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IG Mutyambai: Why we are recalling VIPs bodyguards

By Cyrus Ombati | Apr 28th 2019 | 3 min read
Inspector General of Police Hillary Nzioka Mutyambai (2nd R) with his predecessor Joseph Boinnet (L). [Boniface Okendo/Standard]

Inspector General of Police Hillary Mutyambai has vowed to continue recalling bodyguards assigned to a number of VIPs after it emerged some of them had more than the allowed number.

Mutyambai said the move is part of the implementation of a transformational agenda geared towards making it more professional, responsive, and people-centred as envisioned by the Constitution of Kenya, 2010.

He said an audit revealed that some VIPs had more than the allowed number of officers, while others had gone further to reassign the excess officers to unentitled entities.

“We also discovered that some close protection officers were from units which are not specialized for such duties.”

“The reorganization process is therefore necessary for us to have order and ensure that the protection of a few is not at the expense of service delivery to the majority of Kenyans,” he said.

He added they are recalling officers assigned to protect some of the vital installations.

“This will affect some of the persons who have been enjoying protection from multiple officers but the result will be a more harmonized and well-coordinated close protection service by the police.”

Mutyambai said police will continue to serve all Kenyans in a non-partisan, highly responsive manner guided by a high fidelity to the law to ensure that all are able to live in a secure and safe environment.

The police boss said the on-going reform process aims at creating an efficient and effective Service capable of meeting the needs of 21st Century policing.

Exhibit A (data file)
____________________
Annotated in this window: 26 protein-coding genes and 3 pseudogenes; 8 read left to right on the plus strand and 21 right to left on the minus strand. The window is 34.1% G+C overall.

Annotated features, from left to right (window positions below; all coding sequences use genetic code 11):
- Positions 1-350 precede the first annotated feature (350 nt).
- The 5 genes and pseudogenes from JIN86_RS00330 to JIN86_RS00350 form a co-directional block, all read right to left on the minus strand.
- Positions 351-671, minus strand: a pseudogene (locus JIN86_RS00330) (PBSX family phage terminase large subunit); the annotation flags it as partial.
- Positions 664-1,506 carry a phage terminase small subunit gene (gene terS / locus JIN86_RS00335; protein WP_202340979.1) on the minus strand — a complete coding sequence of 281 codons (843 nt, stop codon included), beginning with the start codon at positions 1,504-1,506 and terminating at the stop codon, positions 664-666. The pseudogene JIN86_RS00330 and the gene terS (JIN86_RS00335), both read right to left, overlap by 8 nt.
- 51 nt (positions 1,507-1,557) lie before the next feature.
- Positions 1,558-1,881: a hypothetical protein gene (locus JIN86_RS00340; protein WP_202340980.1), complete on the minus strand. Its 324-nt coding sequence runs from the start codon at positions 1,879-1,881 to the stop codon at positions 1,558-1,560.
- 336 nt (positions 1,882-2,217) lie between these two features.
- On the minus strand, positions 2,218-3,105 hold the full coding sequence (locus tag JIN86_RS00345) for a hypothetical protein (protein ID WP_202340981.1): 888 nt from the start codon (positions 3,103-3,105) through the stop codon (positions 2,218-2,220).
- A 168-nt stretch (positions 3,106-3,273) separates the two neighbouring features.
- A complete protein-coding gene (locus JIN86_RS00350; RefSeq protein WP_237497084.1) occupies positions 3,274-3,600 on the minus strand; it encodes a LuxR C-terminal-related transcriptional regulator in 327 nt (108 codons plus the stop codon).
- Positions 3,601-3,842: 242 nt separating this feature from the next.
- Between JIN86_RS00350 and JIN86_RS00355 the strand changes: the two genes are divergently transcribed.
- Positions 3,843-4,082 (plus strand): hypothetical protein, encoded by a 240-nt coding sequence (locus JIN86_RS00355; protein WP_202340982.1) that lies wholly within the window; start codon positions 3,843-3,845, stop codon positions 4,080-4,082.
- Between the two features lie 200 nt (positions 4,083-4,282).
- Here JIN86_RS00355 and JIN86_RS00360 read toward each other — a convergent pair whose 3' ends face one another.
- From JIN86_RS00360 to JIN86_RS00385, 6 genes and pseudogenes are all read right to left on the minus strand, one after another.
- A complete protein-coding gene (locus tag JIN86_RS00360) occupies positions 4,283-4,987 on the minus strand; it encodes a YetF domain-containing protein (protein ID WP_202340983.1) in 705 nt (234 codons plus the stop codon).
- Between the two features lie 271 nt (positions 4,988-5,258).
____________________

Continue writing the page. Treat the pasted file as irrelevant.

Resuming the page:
So far he said they have reviewed the systems of command and control and carried out a reorganization of the command structure of the service with a view to improving service delivery to Mwananchi.

The service has also harmonized the command and control structures of the various formations and specialized units.

A number of VIPs have lost their bodyguards in changes in the past month. They included Cabinet Secretaries, Principal Secretaries and a number of Members of Parliament.

The latest was Kimilili MP Didmus Barasa who moved to court seeking orders to stop authorities from taking his two bodyguards and pistol.

His legal team contends the refusal to renew his firearm licence was politically motivated, adding that it was an attempt to exert pressure on the lawmaker.

Further, the politician accused secretary of the Firearm Licensing Board Charles Mukindia of intimidating him when he went to renew his licence on Thursday, April 25.

Barasa asked the court to compel the firearms board to renew his licence and the state barred from recalling two police officers attached to him.

About 12,000 officers are assigned to VIPs as drivers, bodyguards and messengers.

Kenya has more than 100,000 police officers. The UN recommended police to civilian ratio is 1:450.

A team headed by former Kenya Airways CEO Titus Naikuni had proposed that some of the officers assigned to VIPs be released to undertake their core responsibilities to avoid a case where they are underutilised by being deployed to work for a few VIPs at the expense of the majority.

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